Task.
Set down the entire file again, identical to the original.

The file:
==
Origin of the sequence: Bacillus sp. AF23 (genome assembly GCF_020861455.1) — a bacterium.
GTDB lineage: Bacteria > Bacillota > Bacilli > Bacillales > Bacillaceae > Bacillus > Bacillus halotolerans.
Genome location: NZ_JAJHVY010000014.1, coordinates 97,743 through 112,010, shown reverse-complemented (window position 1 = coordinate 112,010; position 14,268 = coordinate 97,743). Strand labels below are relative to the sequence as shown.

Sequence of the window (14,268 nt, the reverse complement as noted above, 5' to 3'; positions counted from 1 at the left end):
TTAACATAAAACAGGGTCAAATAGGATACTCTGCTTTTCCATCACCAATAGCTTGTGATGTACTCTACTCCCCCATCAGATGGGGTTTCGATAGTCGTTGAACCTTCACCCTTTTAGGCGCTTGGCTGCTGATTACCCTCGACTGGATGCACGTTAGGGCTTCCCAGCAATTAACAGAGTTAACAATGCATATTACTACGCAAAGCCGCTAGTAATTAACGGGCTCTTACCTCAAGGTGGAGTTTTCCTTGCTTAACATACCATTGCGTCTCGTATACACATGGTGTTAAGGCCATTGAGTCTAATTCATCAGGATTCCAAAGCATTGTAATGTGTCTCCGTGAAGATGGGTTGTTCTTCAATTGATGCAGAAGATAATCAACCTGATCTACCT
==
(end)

Origin of the sequence: Bacillus sp. AF23 (genome assembly GCF_020861455.1) — a bacterium.
GTDB lineage: Bacteria > Bacillota > Bacilli > Bacillales > Bacillaceae > Bacillus > Bacillus halotolerans.
Genome location: NZ_JAJHVY010000014.1, coordinates 97,743 through 112,010, shown reverse-complemented (window position 1 = coordinate 112,010; position 14,268 = coordinate 97,743). Strand labels below are relative to the sequence as shown.

Sequence of the window (14,268 nt, the reverse complement as noted above, 5' to 3'; positions counted from 1 at the left end):
TTAACATAAAACAGGGTCAAATAGGATACTCTGCTTTTCCATCACCAATAGCTTGTGATGTACTCTACTCCCCCATCAGATGGGGTTTCGATAGTCGTTGAACCTTCACCCTTTTAGGCGCTTGGCTGCTGATTACCCTCGACTGGATGCACGTTAGGGCTTCCCAGCAATTAACAGAGTTAACAATGCATATTACTACGCAAAGCCGCTAGTAATTAACGGGCTCTTACCTCAAGGTGGAGTTTTCCTTGCTTAACATACCATTGCGTCTCGTATACACATGGTGTTAAGGCCATTGAGTCTAATTCATCAGGATTCCAAAGCATTGTAATGTGTCTCCGTGAAGATGGGTTGTTCTTCAATTGATGCAGAAGATAATCAACCTGATCTACCT